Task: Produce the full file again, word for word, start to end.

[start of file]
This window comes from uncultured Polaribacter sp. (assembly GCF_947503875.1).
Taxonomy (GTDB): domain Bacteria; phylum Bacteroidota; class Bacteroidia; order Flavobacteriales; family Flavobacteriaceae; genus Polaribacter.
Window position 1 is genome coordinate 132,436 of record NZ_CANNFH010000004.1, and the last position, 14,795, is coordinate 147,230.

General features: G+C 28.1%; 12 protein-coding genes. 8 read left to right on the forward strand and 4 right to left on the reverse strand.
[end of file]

This window comes from uncultured Polaribacter sp. (assembly GCF_947503875.1).
Taxonomy (GTDB): domain Bacteria; phylum Bacteroidota; class Bacteroidia; order Flavobacteriales; family Flavobacteriaceae; genus Polaribacter.
Window position 1 is genome coordinate 132,436 of record NZ_CANNFH010000004.1, and the last position, 14,795, is coordinate 147,230.

General features: G+C 28.1%; 12 protein-coding genes. 8 read left to right on the forward strand and 4 right to left on the reverse strand.